The title is incorporated into the painting in stencilled lettering along the lower edge, with the addition, however, of the name Merce Cunningham, to whom the painting is dedicated. This inscription, however, is not easy to read. The words “dancers on a plane” are in colour and appear in reverse and reading from right to left, starting four letters in on the left side and then carrying on from the second letter in on the right. But these letters are interspersed with the letters of Cunningham’s name, the right way round and in black, and reading from left to right. The sequence is slightly mind-bending and seems to have two purposes. In a complex and playful way, both concealing and revealing the words, yet again in a little dance, it integrates the lettering into the formal structure of the painting – the inscription is simultaneously word and image. The apparently arbitrary start of the sequence ensured that the letter A would appear in the centre with the dotted line emerging from its point.

    Having got this far, I suspect the viewer may begin to think that there might be more to this painting than actually meets the eye. There is. In interviews Johns has revealed the following. The formation that emerges along the centre line is the remnants of, an abstraction from, a Tibetan Tantric painting of the multi-armed Buddhist deity Samvara copulating with his divine consort, whose legs are wrapped around his waist. Below her buttocks his large testicles appear. Both the male and female deitys’ hands hold multiple ritual implements, which include several tridents. Johns seems to allude to these forms in the modern cutlery around the frame, whose realism abruptly connects this very abstract painting to the contemporary everyday world.

  • , Mystical Form of Samvara with Seventy-Four Arms Embracing His Sakti with Twelve Arms, Nepal

    Mystical Form of Samvara with Seventy-Four Arms Embracing His Sakti with Twelve Arms, Nepal, 17th century.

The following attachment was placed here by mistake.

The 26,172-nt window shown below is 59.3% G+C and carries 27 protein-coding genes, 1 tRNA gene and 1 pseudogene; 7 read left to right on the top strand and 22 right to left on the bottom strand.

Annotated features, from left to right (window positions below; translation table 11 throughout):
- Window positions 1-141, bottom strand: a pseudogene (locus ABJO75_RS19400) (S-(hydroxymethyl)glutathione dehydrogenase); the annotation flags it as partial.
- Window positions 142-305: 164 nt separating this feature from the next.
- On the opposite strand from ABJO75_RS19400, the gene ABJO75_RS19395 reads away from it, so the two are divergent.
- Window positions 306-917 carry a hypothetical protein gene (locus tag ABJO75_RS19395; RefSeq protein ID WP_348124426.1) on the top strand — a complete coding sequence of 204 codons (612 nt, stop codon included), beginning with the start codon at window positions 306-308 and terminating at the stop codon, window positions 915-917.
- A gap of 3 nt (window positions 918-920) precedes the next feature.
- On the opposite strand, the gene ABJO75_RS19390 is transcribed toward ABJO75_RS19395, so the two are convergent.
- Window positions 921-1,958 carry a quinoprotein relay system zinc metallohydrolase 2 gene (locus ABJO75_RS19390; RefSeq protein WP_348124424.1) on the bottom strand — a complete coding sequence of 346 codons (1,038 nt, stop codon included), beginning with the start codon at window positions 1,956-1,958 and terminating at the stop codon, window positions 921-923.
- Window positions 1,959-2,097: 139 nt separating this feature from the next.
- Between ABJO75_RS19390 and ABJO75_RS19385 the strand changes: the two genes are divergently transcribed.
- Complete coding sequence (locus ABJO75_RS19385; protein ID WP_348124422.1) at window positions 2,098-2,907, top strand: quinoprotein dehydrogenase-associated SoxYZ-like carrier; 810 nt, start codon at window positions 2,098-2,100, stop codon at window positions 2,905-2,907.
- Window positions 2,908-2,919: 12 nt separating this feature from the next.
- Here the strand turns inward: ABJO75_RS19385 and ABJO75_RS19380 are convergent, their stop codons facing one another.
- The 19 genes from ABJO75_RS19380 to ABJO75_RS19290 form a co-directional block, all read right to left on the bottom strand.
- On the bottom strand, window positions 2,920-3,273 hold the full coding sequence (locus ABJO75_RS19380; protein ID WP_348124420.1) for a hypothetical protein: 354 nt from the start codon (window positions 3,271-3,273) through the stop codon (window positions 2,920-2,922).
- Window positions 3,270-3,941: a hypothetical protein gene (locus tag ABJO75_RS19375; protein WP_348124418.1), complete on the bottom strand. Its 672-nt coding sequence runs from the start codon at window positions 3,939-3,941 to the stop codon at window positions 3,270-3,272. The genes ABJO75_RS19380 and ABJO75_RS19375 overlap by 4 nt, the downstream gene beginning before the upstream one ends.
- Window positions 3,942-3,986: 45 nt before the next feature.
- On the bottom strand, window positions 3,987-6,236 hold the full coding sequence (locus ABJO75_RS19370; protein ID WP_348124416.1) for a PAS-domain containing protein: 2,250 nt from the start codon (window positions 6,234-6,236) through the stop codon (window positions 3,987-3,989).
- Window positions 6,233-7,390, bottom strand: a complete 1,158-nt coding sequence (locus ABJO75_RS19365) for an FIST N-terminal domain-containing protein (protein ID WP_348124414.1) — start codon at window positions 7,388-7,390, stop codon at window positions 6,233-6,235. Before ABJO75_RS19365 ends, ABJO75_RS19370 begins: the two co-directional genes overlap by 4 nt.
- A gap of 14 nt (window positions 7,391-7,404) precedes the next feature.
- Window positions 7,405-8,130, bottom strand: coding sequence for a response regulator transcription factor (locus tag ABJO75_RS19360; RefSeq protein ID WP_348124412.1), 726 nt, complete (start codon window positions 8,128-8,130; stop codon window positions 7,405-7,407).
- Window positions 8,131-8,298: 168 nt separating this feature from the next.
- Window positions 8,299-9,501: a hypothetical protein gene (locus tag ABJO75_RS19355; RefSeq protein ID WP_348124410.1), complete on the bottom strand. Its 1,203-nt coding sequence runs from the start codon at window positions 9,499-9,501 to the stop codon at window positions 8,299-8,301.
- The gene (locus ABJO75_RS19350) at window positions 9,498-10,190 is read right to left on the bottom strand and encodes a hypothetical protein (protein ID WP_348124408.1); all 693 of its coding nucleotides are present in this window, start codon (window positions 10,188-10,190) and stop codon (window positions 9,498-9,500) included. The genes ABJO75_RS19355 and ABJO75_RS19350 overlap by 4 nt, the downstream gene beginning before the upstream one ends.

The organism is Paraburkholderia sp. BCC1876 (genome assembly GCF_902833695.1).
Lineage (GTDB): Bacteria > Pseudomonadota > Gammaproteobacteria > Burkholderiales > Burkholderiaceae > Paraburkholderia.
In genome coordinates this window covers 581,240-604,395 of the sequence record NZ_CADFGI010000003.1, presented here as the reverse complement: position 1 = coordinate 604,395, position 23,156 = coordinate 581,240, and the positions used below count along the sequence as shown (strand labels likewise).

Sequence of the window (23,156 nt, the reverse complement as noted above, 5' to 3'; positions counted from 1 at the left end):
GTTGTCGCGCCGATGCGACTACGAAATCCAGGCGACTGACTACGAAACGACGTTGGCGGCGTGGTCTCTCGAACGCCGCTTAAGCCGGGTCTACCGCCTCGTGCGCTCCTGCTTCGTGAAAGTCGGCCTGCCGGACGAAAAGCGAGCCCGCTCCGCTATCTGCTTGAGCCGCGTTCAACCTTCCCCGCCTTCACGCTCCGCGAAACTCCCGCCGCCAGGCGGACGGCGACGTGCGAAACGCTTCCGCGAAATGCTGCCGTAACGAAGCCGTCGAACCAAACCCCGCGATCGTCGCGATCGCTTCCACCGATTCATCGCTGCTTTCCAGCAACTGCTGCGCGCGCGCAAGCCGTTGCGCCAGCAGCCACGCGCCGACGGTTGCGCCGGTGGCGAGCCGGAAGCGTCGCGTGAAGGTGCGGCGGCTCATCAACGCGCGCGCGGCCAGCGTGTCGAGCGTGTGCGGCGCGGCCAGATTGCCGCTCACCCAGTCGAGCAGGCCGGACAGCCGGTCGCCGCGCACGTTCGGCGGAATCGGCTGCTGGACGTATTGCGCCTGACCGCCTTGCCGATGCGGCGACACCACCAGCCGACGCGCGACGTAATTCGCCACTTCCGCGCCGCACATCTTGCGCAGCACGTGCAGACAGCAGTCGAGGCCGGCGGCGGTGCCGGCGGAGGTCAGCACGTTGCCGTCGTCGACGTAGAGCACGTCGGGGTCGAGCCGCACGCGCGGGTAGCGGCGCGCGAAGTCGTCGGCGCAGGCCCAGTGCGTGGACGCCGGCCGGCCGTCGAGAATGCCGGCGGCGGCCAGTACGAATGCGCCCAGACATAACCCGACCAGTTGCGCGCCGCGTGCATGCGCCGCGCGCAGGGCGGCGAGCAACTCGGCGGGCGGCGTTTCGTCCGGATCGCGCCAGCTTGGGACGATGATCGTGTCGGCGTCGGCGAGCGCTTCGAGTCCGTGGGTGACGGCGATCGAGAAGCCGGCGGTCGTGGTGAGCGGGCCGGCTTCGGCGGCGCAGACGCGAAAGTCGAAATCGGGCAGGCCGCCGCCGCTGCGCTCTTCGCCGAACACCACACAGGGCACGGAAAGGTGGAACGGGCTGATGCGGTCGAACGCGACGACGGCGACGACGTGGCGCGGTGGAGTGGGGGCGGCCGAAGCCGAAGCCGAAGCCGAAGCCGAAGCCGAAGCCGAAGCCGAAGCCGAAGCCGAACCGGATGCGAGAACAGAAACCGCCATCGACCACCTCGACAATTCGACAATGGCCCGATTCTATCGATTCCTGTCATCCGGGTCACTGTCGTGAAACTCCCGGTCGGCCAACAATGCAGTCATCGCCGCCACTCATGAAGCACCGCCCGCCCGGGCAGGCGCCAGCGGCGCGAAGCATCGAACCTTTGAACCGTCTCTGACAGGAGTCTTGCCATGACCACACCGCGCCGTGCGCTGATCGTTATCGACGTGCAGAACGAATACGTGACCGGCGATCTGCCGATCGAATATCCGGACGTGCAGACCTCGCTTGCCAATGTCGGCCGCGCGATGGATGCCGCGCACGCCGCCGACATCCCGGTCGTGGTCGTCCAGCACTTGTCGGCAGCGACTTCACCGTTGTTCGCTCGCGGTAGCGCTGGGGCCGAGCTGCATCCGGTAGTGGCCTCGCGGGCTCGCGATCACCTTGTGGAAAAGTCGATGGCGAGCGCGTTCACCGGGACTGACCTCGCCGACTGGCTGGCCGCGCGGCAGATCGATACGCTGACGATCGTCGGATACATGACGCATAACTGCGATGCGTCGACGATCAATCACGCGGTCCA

• The oval form at the centre of the bottom edge of the frame and the W shape at the top represent in stylised form the testicles of the god and the buttocks of the consort with the penetrating phallus. But the letter A above the testicles also takes on a phallic connotation. This phallic imagery is much more clearly apparent in a number of other works of this time, including a ravishing charcoal and graphite drawing, Tantric Detail (1980), which is in the RA show. In it there is also a clearly depicted skull, which may be related to the necklace of skulls that appears below the god’s testicles in the Tantric painting. The essence of this skull remains in Dancers on a Plane as the inverted pear-shaped cluster of marks in the lower section. The American scholars Rosenthal and Fine have suggested that the white dots connecting the oval testicle form on the frame to the skull represent semen, which in Tantric practice ideally is retained, to rise from the genitals to the head.

    It seems that at this time Johns had come, as artists tend to do, to brood on sex, death and religion, those touchstones of human existence. In particular he had become intrigued by Tantra, that eastern religious tradition in which sexual energy plays a significant role. Triggered by the Tantric painting, and set into a context of dance, he made a series of works of which Dancers on a Plane is the last and most developed. In it, interrelated themes and imagery are finally assimilated into an abstract, complex, richly layered and richly expressive visual whole.